What Northern Colorado High Schoolers Think about Vaping
Vaping. It’s probably a word you’re sick of hearing by now, whether you think it’s a dangerous habit or you want people to get off your back for doing it.
The cigarette alternatives became a hot topic after cases of vaping-related lung illnesses popped up around the country — cases that either caused alarm or were dismissed as fear-mongering.
It can be hard to pinpoint which side is correct, not only because there is still limited research on the side effects of vaping, but also because there are so many different kinds of vapes on the market.
“There’s some disposable one use items, some pod or cartridge based systems, and then refillable or mod systems,” said Christa Timmerman, the Heath Educator for Larimer County. “There’s a variety of substances that can be used in these devices including marijuana, nicotine, as well as other drugs…[such as] Xanax, Ritalin, heroin.”
Regardless of what is in the vape, none of these devices are FDA approved. They’re also not just being used by their intended audience (cigarette smokers), but by children.
We don’t often hear about vaping from a minor’s viewpoint (usually just that of their concerned parents).
To combat this, the Larimer County Health Department works with Youth Engagement Specialists (YES), or minors in the Northern Colorado area, to gain a different perspective.
I recently spoke with two YES’s about vaping. They’re seniors at Poudre High School, a school that has been mentioned in The New York Times due to its high vaping rate.
They noted that their peers usually don’t start vaping to quit smoking, but to cope with deeper emotional issues. And once they start, they can’t stop.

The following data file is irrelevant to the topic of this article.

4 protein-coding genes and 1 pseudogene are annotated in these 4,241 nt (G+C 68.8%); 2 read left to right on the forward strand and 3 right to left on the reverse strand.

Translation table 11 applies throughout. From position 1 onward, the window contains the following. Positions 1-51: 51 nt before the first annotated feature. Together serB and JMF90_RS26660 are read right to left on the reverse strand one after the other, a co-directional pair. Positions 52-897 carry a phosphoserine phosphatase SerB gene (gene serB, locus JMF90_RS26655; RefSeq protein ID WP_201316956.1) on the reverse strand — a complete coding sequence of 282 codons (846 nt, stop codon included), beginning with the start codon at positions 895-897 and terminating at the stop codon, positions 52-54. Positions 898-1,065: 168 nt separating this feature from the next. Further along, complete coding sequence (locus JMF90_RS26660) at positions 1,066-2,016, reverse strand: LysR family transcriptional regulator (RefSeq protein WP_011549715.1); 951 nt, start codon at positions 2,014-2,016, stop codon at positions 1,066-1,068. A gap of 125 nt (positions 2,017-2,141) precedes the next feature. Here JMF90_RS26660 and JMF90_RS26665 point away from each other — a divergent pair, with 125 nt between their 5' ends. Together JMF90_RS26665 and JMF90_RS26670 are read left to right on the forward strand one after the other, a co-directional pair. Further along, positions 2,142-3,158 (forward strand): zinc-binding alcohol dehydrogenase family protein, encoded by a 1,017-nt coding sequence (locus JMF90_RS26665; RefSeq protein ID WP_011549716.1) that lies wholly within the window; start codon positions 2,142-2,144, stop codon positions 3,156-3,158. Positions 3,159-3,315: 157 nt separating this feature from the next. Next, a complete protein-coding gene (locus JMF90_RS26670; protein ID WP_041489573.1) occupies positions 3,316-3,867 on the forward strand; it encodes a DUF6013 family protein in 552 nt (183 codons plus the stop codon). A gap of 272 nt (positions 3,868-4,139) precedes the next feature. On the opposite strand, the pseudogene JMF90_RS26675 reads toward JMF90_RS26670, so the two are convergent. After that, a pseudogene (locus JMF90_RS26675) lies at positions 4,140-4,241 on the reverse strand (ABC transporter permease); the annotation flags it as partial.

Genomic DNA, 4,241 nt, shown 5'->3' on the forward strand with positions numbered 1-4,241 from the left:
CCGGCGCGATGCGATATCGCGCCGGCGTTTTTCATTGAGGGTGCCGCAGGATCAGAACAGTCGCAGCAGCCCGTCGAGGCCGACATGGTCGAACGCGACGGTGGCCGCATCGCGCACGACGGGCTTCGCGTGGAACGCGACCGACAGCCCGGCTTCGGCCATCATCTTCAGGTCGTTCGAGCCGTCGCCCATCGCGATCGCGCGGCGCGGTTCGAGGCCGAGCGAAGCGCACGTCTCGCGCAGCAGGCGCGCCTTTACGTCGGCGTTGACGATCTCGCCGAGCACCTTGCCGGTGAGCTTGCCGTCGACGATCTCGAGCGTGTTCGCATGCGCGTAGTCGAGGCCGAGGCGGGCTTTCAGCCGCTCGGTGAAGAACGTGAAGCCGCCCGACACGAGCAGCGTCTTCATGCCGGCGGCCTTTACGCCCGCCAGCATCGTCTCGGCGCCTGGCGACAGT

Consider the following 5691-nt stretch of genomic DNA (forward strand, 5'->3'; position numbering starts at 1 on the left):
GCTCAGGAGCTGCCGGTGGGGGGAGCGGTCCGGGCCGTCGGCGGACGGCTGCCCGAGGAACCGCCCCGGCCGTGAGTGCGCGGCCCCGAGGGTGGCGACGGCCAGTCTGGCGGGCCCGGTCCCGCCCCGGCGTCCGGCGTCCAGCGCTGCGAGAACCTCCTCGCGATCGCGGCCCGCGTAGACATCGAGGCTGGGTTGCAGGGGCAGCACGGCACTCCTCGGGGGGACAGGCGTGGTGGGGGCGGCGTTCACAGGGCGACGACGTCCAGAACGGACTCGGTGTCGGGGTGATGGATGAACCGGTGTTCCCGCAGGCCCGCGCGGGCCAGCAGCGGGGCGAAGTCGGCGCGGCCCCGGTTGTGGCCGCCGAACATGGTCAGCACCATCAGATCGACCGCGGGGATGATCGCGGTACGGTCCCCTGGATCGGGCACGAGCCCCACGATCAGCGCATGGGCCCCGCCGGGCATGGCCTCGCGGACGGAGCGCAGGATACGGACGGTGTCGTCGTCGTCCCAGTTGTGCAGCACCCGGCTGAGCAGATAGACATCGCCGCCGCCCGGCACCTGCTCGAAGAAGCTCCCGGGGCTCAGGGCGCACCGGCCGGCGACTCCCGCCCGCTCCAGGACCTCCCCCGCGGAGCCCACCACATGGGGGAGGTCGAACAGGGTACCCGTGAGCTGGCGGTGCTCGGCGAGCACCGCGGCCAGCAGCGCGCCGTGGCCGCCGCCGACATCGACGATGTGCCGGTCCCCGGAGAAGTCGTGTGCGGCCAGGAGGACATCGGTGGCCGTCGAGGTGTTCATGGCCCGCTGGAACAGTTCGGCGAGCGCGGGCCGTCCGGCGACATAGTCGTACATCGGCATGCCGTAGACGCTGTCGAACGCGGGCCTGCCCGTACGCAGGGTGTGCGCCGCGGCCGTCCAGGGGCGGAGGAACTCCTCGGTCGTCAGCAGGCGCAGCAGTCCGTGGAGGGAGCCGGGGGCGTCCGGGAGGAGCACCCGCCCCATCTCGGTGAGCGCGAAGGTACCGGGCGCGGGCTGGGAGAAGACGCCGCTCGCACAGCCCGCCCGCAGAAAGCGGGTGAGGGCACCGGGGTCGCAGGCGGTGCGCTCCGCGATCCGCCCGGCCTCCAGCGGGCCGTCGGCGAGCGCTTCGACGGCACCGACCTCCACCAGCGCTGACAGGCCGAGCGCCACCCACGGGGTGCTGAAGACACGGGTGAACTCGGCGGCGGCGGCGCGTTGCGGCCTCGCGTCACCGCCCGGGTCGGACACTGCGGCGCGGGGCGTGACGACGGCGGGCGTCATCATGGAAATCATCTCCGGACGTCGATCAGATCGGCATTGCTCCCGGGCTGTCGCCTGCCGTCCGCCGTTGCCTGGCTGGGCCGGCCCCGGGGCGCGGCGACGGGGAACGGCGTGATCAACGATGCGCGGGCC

“I personally don’t know anybody who has been able to quit yet,” said one student. “I think everyone has an optimization bias towards themselves. If you had a thing saying ‘99% of of all people who start vaping become hooked on it’…they’re like ‘oh, that’s not me, I’m the 1%’.”
This invincible attitude towards vaping among minors is often how their addiction starts.
“The first time, okay, it’s just for the experience. The second time they wanna relieve the experience. The third, fourth time they’re doing it socially. The fifth, sixth time they notice they’re addicted to it,” said another student.
And while science has not proved it yet, both students acknowledged they have witnessed effects of vaping, including fidgeting, anxiety, and craving the next fix, on their peers.
Whether or not you believe in the correlation between vaping and lung illness, it is clear that many children in NoCo have developed a serious addiction…and they’re not planning on stopping.
To learn more about vaping and what Northern Colorado teens think about it, listen to the full “Tuned In to NoCo” interview with Christa Timmerman and Larimer’s Youth Engagement Specialists below.
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